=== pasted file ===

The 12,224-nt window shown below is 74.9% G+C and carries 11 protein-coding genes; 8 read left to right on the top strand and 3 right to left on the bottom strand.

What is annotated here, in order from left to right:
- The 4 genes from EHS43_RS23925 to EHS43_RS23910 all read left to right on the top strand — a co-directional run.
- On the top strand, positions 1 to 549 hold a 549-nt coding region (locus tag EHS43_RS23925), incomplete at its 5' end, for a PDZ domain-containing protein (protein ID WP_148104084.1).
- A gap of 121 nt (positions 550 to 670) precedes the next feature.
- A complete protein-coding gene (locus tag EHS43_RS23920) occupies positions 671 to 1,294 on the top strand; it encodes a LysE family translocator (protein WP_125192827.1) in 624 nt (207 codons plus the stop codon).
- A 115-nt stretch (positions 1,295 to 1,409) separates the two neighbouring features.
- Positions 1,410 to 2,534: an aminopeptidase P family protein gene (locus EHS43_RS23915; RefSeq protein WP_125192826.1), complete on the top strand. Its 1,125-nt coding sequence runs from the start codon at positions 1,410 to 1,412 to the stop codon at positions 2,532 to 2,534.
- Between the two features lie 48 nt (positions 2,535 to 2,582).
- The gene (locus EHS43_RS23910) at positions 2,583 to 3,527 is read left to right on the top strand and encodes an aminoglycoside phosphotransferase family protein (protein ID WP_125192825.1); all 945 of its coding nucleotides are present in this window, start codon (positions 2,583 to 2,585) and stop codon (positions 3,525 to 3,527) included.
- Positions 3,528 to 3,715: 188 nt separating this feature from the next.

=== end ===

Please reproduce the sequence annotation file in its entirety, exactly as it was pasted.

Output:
The 12,224-nt window shown below is 74.9% G+C and carries 11 protein-coding genes; 8 read left to right on the top strand and 3 right to left on the bottom strand.

What is annotated here, in order from left to right:
- The 4 genes from EHS43_RS23925 to EHS43_RS23910 all read left to right on the top strand — a co-directional run.
- On the top strand, positions 1 to 549 hold a 549-nt coding region (locus tag EHS43_RS23925), incomplete at its 5' end, for a PDZ domain-containing protein (protein ID WP_148104084.1).
- A gap of 121 nt (positions 550 to 670) precedes the next feature.
- A complete protein-coding gene (locus tag EHS43_RS23920) occupies positions 671 to 1,294 on the top strand; it encodes a LysE family translocator (protein WP_125192827.1) in 624 nt (207 codons plus the stop codon).
- A 115-nt stretch (positions 1,295 to 1,409) separates the two neighbouring features.
- Positions 1,410 to 2,534: an aminopeptidase P family protein gene (locus EHS43_RS23915; RefSeq protein WP_125192826.1), complete on the top strand. Its 1,125-nt coding sequence runs from the start codon at positions 1,410 to 1,412 to the stop codon at positions 2,532 to 2,534.
- Between the two features lie 48 nt (positions 2,535 to 2,582).
- The gene (locus EHS43_RS23910) at positions 2,583 to 3,527 is read left to right on the top strand and encodes an aminoglycoside phosphotransferase family protein (protein ID WP_125192825.1); all 945 of its coding nucleotides are present in this window, start codon (positions 2,583 to 2,585) and stop codon (positions 3,525 to 3,527) included.
- Positions 3,528 to 3,715: 188 nt separating this feature from the next.